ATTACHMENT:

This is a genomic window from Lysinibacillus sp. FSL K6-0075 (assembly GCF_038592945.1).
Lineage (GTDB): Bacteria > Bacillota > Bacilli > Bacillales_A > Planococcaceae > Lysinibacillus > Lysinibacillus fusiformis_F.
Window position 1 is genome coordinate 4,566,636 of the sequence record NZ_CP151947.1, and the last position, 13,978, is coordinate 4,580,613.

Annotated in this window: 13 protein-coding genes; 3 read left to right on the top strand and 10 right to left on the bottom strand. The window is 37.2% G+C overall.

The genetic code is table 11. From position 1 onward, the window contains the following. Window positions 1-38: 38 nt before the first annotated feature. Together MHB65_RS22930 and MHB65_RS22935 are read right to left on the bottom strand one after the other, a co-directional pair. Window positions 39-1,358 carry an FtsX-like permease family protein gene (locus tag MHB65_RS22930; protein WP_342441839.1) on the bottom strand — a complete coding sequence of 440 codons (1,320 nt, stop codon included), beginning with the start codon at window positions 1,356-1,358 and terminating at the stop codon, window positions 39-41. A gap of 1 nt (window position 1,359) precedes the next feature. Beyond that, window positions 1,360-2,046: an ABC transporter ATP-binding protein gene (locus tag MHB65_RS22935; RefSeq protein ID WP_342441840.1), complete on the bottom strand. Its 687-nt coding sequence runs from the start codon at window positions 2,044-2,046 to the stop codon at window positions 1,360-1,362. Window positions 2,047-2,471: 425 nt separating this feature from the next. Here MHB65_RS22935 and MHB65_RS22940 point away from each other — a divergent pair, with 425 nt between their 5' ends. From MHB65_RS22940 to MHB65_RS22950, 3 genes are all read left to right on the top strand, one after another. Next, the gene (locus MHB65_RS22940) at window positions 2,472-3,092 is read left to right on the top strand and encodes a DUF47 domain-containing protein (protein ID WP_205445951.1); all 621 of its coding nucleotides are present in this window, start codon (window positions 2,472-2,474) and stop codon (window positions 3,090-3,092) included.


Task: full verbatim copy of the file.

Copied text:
This is a genomic window from Lysinibacillus sp. FSL K6-0075 (assembly GCF_038592945.1).
Lineage (GTDB): Bacteria > Bacillota > Bacilli > Bacillales_A > Planococcaceae > Lysinibacillus > Lysinibacillus fusiformis_F.
Window position 1 is genome coordinate 4,566,636 of the sequence record NZ_CP151947.1, and the last position, 13,978, is coordinate 4,580,613.

Annotated in this window: 13 protein-coding genes; 3 read left to right on the top strand and 10 right to left on the bottom strand. The window is 37.2% G+C overall.

The genetic code is table 11. From position 1 onward, the window contains the following. Window positions 1-38: 38 nt before the first annotated feature. Together MHB65_RS22930 and MHB65_RS22935 are read right to left on the bottom strand one after the other, a co-directional pair. Window positions 39-1,358 carry an FtsX-like permease family protein gene (locus tag MHB65_RS22930; protein WP_342441839.1) on the bottom strand — a complete coding sequence of 440 codons (1,320 nt, stop codon included), beginning with the start codon at window positions 1,356-1,358 and terminating at the stop codon, window positions 39-41. A gap of 1 nt (window position 1,359) precedes the next feature. Beyond that, window positions 1,360-2,046: an ABC transporter ATP-binding protein gene (locus tag MHB65_RS22935; RefSeq protein ID WP_342441840.1), complete on the bottom strand. Its 687-nt coding sequence runs from the start codon at window positions 2,044-2,046 to the stop codon at window positions 1,360-1,362. Window positions 2,047-2,471: 425 nt separating this feature from the next. Here MHB65_RS22935 and MHB65_RS22940 point away from each other — a divergent pair, with 425 nt between their 5' ends. From MHB65_RS22940 to MHB65_RS22950, 3 genes are all read left to right on the top strand, one after another. Next, the gene (locus MHB65_RS22940) at window positions 2,472-3,092 is read left to right on the top strand and encodes a DUF47 domain-containing protein (protein ID WP_205445951.1); all 621 of its coding nucleotides are present in this window, start codon (window positions 2,472-2,474) and stop codon (window positions 3,090-3,092) included.